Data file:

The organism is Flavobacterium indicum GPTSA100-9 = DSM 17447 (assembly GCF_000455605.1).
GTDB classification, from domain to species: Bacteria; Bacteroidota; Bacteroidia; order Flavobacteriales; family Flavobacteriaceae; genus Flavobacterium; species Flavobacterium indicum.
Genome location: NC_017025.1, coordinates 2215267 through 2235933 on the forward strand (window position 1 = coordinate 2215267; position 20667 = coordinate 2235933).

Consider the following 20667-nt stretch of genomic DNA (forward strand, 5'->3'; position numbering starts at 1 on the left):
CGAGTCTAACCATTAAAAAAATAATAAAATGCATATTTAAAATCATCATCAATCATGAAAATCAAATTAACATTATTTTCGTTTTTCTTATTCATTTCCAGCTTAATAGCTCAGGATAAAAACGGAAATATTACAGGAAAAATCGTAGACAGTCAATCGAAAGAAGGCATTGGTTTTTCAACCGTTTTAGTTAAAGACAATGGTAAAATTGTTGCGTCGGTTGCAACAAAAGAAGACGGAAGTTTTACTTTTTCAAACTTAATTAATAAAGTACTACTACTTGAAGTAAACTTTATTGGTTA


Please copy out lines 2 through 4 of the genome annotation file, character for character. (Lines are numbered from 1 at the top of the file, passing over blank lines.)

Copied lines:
GTDB classification, from domain to species: Bacteria; Bacteroidota; Bacteroidia; order Flavobacteriales; family Flavobacteriaceae; genus Flavobacterium; species Flavobacterium indicum.
Genome location: NC_017025.1, coordinates 2215267 through 2235933 on the forward strand (window position 1 = coordinate 2215267; position 20667 = coordinate 2235933).

Consider the following 20667-nt stretch of genomic DNA (forward strand, 5'->3'; position numbering starts at 1 on the left):